Along the way
Happy Breeze


Me and my shadow, Raine

This hike really carved this park into our hearts.  The terrain was awesome and the woods calming and beautiful.  We want to come back when the ravines we saw have water flowing through them.  We want to come back and rent one of the nice little mini-cabins (#3 specifically) and stay the weekend.  It was less than two hours from our house, and even better than Lake Texoma SP.  Come see for yourself!

Bluebonnets and Washington-on-the-Brazos State Park

My best friend and I were looking for a place to take the kids last Sunday where we could all enjoy the outdoors and also find some wildflowers off the beaten path to take the obligatory kids-in-bluebonnets pictures that it seems like everyone who calls themselves a Texan has to take at some point.

I decided to pack us a picnic lunch, and borrowed my parents van for the day so that all six of us could ride in one car.  Jen and I and all four kids were like a mobile party on wheels heading northwest from Tomball.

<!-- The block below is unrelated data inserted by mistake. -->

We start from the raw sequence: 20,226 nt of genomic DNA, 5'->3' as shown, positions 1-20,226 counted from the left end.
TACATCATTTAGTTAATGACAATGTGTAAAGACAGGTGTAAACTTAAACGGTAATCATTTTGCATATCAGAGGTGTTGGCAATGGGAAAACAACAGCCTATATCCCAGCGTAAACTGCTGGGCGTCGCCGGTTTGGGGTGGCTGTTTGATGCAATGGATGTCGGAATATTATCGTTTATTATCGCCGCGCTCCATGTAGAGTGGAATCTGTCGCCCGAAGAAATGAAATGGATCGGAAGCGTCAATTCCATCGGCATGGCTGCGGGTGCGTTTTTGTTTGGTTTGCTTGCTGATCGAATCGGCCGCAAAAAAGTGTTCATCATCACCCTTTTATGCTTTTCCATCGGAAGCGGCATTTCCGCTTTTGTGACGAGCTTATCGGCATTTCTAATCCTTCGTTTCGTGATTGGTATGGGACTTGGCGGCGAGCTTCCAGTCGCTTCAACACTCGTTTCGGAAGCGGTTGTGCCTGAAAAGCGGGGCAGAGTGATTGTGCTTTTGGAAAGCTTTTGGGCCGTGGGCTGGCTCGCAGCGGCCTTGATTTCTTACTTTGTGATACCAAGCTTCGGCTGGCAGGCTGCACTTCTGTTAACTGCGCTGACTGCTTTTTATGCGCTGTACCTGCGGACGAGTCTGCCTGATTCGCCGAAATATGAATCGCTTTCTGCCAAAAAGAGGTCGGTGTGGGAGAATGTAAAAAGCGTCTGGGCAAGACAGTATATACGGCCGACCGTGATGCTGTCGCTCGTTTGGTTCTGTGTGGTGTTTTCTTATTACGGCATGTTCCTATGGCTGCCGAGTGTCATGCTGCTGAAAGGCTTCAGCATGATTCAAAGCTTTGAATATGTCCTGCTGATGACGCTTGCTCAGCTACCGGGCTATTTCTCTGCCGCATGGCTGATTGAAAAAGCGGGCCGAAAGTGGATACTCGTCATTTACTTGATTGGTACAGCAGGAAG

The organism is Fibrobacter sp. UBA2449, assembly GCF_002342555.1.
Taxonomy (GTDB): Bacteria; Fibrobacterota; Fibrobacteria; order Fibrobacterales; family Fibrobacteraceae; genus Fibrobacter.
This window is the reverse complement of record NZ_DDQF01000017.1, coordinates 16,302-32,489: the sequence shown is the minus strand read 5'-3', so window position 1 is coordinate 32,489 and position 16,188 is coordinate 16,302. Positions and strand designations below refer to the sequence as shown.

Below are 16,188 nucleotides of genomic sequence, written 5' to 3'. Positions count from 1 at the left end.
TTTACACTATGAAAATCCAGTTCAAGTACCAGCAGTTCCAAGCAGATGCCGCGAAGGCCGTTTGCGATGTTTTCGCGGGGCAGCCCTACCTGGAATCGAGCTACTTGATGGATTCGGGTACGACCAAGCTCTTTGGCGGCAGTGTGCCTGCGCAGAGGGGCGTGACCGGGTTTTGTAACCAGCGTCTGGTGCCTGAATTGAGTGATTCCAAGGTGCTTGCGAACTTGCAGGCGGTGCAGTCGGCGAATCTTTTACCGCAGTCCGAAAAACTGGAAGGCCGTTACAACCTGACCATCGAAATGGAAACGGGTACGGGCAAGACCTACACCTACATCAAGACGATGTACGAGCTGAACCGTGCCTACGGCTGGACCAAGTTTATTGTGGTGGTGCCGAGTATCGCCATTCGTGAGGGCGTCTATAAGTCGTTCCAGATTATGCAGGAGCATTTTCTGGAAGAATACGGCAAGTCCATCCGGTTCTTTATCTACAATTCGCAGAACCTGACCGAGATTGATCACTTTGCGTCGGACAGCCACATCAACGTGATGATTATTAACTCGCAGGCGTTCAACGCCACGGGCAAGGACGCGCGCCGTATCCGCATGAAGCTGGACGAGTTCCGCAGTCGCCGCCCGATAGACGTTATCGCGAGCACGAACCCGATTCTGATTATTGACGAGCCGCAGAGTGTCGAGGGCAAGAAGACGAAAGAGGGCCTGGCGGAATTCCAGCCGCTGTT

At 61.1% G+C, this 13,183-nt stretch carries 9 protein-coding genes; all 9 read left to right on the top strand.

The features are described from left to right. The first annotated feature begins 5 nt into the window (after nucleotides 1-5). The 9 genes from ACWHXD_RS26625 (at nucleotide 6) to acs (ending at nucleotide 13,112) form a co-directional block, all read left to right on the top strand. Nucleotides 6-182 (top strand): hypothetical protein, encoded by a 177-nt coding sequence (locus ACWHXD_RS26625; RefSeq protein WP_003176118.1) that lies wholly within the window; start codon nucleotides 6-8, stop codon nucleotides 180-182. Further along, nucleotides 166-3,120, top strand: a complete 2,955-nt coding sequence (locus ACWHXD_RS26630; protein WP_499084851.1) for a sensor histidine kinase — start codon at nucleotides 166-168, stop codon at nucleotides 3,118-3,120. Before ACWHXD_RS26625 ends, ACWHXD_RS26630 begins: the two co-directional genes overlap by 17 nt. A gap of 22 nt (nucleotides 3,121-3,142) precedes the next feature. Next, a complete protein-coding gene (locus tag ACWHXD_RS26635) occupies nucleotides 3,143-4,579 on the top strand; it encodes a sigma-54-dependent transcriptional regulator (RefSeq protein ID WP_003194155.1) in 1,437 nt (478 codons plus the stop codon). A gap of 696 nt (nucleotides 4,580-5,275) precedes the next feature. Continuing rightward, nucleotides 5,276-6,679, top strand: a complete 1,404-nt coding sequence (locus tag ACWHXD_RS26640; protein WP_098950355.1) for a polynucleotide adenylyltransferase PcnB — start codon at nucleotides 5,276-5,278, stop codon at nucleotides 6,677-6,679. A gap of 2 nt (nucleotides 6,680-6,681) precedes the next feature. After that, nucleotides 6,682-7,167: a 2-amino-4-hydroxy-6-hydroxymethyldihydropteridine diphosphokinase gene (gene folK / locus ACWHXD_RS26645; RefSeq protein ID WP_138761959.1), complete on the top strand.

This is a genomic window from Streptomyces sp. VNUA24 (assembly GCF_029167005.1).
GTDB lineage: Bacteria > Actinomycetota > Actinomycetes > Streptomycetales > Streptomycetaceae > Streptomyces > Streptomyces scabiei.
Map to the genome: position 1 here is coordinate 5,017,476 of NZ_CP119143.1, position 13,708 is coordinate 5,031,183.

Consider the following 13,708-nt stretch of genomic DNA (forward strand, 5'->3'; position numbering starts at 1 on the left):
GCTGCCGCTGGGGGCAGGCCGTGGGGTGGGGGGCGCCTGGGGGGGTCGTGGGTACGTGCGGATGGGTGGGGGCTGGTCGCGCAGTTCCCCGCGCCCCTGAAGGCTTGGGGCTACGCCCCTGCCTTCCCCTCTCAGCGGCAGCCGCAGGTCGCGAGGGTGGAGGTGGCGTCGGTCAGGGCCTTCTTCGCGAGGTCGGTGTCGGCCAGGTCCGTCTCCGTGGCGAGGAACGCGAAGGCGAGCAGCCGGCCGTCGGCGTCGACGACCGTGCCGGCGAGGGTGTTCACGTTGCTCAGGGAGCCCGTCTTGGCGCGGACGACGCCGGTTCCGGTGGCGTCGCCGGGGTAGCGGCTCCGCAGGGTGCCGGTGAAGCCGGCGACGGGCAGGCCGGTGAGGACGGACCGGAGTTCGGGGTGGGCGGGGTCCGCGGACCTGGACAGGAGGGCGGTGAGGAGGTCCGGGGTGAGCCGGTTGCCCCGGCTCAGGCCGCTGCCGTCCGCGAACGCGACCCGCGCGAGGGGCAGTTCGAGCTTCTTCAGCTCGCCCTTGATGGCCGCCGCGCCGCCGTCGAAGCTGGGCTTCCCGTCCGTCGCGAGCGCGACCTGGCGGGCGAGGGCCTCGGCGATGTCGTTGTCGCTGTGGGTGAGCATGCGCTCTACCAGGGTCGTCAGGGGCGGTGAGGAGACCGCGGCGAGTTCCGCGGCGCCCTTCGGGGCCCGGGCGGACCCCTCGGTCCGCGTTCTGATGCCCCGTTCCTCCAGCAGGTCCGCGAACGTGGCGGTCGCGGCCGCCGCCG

First stop:  this field off 362 just north of Route 2 (north of Field Store, south of Whitehall). Last week when J and I stopped here, we had the place to ourselves at first, but this time, already there were three families there.  We headed further down the country road (turn right at the “fresh farm eggs” sign and continue on down past the third or fourth house.

Here are my favorite photos from there:

Aj and I, in his "angry youth" stage


My boys


My sweetest boy


After this diversion, we continued on our path to visit Washington-on-the-Brazos State Park, “birthplace of Texas independence”.  This location was the original capitol of Texas, and during Texas’s Battle for Independence from Mexico, the fledging government’s leaders were gathered here in a small log cabin, hashing out the details of the Declaration of  Independence that they all eventually signed after 17 days, and which remains on display in the museum here.